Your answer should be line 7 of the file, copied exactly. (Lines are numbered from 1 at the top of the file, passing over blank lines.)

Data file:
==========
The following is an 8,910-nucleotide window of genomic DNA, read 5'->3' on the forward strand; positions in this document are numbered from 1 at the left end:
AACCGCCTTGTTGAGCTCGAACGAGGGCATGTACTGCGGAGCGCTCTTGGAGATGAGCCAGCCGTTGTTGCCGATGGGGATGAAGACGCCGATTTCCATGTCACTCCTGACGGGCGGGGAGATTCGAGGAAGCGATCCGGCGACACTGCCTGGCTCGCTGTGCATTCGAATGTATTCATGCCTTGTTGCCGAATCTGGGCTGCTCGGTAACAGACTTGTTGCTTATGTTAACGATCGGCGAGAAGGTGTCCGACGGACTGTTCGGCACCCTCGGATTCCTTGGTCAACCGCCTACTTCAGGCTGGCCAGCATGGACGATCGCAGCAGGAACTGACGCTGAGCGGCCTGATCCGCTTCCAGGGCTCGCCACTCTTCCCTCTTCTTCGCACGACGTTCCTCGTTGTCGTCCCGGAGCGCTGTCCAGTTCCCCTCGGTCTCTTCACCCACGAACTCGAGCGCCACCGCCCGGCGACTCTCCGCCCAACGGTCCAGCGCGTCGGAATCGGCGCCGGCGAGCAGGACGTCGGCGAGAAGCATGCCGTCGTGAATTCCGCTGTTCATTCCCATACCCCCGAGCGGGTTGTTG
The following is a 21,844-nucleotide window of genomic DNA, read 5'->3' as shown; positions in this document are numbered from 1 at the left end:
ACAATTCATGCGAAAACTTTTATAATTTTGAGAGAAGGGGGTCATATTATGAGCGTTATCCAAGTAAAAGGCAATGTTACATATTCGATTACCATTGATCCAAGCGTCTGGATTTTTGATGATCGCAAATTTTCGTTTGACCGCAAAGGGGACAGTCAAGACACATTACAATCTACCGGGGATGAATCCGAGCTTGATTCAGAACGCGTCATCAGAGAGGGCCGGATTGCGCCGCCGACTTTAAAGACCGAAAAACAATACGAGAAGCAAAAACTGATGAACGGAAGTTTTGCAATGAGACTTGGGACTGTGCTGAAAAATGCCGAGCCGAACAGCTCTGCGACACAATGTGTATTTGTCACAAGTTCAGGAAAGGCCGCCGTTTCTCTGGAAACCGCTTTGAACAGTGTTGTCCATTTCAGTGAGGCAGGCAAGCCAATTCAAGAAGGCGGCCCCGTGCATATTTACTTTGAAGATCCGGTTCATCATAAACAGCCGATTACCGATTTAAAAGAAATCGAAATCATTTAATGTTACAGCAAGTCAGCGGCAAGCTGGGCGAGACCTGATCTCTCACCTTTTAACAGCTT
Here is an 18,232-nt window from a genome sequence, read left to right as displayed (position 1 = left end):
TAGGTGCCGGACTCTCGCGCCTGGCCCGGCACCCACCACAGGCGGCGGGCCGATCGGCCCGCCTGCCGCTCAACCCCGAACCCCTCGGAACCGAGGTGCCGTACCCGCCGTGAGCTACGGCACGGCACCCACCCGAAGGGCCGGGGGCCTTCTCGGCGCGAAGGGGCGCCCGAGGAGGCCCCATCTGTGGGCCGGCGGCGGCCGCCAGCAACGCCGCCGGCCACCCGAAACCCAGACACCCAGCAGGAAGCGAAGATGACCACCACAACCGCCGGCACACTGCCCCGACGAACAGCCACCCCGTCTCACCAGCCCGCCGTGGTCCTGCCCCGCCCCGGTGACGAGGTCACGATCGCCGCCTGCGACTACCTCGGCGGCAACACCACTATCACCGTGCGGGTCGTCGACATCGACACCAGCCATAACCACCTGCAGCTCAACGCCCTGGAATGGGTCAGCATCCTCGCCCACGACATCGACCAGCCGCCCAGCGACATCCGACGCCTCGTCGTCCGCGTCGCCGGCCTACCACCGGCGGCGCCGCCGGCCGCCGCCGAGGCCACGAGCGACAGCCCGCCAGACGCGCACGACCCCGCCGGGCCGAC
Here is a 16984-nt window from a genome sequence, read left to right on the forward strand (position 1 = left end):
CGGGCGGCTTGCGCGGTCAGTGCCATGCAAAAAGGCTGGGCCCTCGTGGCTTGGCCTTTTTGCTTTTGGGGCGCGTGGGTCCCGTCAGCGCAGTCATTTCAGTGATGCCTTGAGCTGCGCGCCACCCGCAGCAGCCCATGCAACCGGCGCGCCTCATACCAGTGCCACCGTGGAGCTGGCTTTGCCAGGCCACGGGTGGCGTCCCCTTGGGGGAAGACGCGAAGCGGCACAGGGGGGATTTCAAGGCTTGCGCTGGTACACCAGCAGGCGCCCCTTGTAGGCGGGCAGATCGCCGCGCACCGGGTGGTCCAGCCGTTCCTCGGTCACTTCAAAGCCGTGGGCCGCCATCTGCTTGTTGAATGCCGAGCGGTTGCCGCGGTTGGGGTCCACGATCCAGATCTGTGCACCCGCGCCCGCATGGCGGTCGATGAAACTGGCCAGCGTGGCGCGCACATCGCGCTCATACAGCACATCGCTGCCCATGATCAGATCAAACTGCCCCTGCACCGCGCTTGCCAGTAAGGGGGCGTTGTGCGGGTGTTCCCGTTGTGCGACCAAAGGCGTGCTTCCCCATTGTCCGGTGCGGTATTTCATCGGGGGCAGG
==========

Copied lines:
Here is a 16984-nt window from a genome sequence, read left to right on the forward strand (position 1 = left end):